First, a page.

By CAROL ROBIDOUX
Union Leader Correspondent
DERRY – It took more than 782 diplomas to graduate Pinkerton Academy's Class of 2010 yesterday. It also required parking spaces for about 5,000 people, maybe half a dozen police officers directing traffic and a large collection of inflatable beach balls to punctuate every speech and award presentation with jubilation.
As family and friends made their way into the Pinkerton football stadium for the 10:30 a.m. ceremony, seniors lined up two-by-two, waiting for the familiar strains of “Pomp and Circumstance” to officially launch the academy's192nd commencement.
Salutatorian Lexi Hamsmith was introduced by Beverly Lannon, Dean of Faculty, who described a young woman who had overcome much adversity and worked hard to achieve academic and personal excellence. Hamsmith moved 15 times in her life before landing at Pinkerton as a sophomore, an experience that taught her how to interact with others with a heightened sense of compassion and understanding.
In her prepared remarks, Hamsmith spoke about how as students their individual lives have been like puzzles constructed of pieces contributed by parents, teachers and peers. Graduation marks the beginning of self-definition, said Hamsmith.
“We finally have the chance to break through the restrictions others have placed on us. Today is the day that we are no longer enclosed by the pieces others have given us and we are granted freedom in the discovery of ourselves,” Hamsmith said.
Class Valedictorian Kelly Glynn touched on the push and pull seniors feel, between academics and social life, as they approach the high school finish line, and the balancing act that will continue, throughout college and the rest of their lives.
“Farewell to the Class of 2010. May each of you find that balance which gives you the most happiness,” Glynn said.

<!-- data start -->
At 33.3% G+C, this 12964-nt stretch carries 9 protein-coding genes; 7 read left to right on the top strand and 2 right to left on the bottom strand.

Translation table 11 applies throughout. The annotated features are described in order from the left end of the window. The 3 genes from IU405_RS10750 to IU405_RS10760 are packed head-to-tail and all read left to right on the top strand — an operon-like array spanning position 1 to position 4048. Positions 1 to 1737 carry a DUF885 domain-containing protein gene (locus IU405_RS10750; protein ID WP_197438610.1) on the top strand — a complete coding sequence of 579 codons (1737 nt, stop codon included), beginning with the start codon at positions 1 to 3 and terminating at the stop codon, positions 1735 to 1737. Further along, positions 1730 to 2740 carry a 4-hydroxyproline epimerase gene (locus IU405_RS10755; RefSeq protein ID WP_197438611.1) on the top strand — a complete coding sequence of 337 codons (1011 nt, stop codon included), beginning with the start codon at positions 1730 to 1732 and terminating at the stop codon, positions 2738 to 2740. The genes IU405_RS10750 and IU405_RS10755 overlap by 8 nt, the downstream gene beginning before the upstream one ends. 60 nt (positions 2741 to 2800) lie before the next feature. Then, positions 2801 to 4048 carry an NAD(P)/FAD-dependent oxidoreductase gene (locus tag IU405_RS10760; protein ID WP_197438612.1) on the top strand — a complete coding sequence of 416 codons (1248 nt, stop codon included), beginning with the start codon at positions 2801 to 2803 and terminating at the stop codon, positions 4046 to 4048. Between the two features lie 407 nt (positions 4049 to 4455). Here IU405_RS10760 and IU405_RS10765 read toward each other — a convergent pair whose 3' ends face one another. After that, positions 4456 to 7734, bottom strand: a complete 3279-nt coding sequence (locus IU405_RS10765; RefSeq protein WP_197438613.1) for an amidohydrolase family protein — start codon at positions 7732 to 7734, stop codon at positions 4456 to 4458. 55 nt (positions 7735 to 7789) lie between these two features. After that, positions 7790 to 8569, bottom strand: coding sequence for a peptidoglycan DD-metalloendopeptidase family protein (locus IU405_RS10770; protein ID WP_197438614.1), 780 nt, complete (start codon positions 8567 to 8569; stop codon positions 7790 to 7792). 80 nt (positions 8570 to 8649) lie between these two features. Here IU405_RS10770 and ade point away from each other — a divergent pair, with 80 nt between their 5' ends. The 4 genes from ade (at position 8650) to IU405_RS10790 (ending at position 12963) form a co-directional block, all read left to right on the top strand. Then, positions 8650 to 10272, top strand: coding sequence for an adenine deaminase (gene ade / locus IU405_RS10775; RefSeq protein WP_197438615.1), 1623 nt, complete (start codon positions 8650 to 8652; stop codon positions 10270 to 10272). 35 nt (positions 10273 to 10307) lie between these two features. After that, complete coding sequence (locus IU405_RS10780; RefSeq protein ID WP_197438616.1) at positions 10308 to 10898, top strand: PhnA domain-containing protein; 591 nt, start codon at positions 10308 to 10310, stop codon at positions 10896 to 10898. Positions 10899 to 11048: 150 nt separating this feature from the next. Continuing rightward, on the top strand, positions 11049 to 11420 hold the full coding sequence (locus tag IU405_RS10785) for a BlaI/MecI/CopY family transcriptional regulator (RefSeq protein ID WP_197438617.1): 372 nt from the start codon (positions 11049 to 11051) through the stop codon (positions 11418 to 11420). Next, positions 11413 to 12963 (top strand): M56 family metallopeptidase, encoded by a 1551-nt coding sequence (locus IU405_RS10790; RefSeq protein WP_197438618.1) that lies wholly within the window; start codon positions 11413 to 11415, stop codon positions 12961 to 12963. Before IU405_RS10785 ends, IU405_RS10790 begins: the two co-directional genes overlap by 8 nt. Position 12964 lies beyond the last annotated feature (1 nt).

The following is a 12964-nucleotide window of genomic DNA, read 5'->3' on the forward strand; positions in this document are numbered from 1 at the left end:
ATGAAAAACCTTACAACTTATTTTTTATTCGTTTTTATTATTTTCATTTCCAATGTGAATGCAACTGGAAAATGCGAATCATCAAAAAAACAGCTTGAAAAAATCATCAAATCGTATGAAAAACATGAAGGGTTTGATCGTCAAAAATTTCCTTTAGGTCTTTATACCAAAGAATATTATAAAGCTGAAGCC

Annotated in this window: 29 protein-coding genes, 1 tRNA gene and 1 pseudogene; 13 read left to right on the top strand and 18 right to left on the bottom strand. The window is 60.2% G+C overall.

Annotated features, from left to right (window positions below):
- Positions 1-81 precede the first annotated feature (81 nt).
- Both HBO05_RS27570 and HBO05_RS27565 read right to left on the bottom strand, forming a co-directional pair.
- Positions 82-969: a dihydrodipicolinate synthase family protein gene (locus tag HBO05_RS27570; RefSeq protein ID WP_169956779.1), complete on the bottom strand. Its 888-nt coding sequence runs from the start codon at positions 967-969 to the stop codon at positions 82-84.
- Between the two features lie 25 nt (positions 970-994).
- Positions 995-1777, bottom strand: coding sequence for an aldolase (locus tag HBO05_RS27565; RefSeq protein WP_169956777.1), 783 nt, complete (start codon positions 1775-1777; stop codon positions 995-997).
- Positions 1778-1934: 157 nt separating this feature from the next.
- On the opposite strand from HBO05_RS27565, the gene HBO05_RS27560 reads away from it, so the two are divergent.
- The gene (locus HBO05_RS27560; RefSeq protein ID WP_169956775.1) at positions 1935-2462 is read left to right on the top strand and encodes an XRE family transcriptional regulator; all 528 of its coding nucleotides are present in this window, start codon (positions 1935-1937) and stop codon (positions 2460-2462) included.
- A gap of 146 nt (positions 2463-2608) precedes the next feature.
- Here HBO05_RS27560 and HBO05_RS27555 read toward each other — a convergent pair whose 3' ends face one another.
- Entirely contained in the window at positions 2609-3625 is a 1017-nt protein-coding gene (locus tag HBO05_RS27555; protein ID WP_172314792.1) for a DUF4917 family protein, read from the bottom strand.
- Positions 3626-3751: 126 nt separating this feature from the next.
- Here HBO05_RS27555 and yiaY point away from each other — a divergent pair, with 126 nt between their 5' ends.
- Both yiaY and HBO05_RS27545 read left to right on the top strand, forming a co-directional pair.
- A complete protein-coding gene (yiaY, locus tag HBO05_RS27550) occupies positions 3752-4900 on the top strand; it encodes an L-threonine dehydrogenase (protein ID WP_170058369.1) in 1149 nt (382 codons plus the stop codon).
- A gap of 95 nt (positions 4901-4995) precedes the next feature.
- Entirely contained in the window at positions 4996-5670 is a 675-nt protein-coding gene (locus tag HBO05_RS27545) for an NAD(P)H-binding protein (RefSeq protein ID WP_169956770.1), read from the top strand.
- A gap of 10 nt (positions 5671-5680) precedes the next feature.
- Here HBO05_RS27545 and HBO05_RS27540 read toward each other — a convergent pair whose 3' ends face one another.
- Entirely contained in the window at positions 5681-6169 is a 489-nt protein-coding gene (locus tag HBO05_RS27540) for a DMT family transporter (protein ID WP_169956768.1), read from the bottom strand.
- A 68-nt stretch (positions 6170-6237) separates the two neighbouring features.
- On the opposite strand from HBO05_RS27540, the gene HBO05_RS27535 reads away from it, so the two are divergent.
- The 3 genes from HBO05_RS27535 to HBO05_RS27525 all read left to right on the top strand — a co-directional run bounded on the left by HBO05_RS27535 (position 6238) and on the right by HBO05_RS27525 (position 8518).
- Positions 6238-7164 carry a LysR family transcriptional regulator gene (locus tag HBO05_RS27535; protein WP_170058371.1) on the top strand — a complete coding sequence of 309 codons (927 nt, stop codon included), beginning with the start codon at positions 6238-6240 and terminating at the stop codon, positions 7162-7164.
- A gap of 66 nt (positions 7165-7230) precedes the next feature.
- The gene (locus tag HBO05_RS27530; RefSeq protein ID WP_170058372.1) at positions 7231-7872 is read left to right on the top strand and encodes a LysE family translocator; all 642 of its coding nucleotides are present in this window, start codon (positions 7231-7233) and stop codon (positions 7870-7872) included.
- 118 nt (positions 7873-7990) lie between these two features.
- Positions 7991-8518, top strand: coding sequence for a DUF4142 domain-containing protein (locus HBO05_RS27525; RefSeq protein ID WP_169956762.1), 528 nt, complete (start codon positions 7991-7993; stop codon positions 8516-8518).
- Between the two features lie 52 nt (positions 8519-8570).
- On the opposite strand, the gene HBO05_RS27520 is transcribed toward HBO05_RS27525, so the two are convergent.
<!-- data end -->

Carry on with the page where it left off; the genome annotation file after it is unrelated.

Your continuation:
Leading up to diploma time, several students were recognized for their achievements – in total, the senior class received $7.9 million in awards and scholarships, the largest single amount going to Jake Hawkins, who received a four-year Department of the Air Force Scholarship worth $414,000, and will attend the U.S. Air Force Academy's officer training program in Colorado.
Many seniors passed the time between arriving at school and entering the stadium by seeking shade as the mercury climbed toward 90. Ben Proulx found a grassy patch of turf where he listened to music on his iPods.
“Right now? I'm listening to Jack Johnson, 'Upside Down,” said Proulx, who will play football and study criminal justice as a college freshman at Sacred Heart University.
Daniel Rainieri Jr. just wanted to make sure he did something memorable on his last official day of school, so he mounted his mortarboard onto a viking helmet.
“It's a good landmark so we can tell our parents how to find us in the crowd,” said Samantha Robichaud, walking in front of Rainieri. She said she's still contemplating her immediate future, but hopes to travel the world.
“It feels like just the other day we were in second grade, and now here we are,” said Robichaud. “It's been the best four years of my life.”